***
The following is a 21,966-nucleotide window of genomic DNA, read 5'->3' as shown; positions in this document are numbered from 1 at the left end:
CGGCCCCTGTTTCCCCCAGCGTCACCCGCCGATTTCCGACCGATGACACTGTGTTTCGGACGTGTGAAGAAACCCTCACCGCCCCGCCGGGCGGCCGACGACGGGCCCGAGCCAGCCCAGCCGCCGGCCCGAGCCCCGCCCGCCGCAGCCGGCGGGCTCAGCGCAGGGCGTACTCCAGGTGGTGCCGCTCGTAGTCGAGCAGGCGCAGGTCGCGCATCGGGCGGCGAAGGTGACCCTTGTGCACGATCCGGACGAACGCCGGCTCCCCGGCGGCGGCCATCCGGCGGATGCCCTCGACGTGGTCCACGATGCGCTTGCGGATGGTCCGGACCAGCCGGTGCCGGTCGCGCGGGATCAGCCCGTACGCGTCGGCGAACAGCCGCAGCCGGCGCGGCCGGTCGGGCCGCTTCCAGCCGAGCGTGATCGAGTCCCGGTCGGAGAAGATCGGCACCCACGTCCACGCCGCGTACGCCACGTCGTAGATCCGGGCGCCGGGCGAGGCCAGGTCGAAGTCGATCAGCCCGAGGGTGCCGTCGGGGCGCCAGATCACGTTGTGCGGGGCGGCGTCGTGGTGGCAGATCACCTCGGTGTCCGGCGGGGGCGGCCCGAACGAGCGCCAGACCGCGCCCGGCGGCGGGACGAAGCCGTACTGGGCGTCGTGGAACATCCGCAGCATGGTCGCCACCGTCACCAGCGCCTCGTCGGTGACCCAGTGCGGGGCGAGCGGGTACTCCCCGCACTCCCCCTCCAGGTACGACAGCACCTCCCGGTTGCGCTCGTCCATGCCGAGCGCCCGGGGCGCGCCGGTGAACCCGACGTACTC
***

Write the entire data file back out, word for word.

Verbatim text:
The following is a 21,966-nucleotide window of genomic DNA, read 5'->3' as shown; positions in this document are numbered from 1 at the left end:
CGGCCCCTGTTTCCCCCAGCGTCACCCGCCGATTTCCGACCGATGACACTGTGTTTCGGACGTGTGAAGAAACCCTCACCGCCCCGCCGGGCGGCCGACGACGGGCCCGAGCCAGCCCAGCCGCCGGCCCGAGCCCCGCCCGCCGCAGCCGGCGGGCTCAGCGCAGGGCGTACTCCAGGTGGTGCCGCTCGTAGTCGAGCAGGCGCAGGTCGCGCATCGGGCGGCGAAGGTGACCCTTGTGCACGATCCGGACGAACGCCGGCTCCCCGGCGGCGGCCATCCGGCGGATGCCCTCGACGTGGTCCACGATGCGCTTGCGGATGGTCCGGACCAGCCGGTGCCGGTCGCGCGGGATCAGCCCGTACGCGTCGGCGAACAGCCGCAGCCGGCGCGGCCGGTCGGGCCGCTTCCAGCCGAGCGTGATCGAGTCCCGGTCGGAGAAGATCGGCACCCACGTCCACGCCGCGTACGCCACGTCGTAGATCCGGGCGCCGGGCGAGGCCAGGTCGAAGTCGATCAGCCCGAGGGTGCCGTCGGGGCGCCAGATCACGTTGTGCGGGGCGGCGTCGTGGTGGCAGATCACCTCGGTGTCCGGCGGGGGCGGCCCGAACGAGCGCCAGACCGCGCCCGGCGGCGGGACGAAGCCGTACTGGGCGTCGTGGAACATCCGCAGCATGGTCGCCACCGTCACCAGCGCCTCGTCGGTGACCCAGTGCGGGGCGAGCGGGTACTCCCCGCACTCCCCCTCCAGGTACGACAGCACCTCCCGGTTGCGCTCGTCCATGCCGAGCGCCCGGGGCGCGCCGGTGAACCCGACGTACTC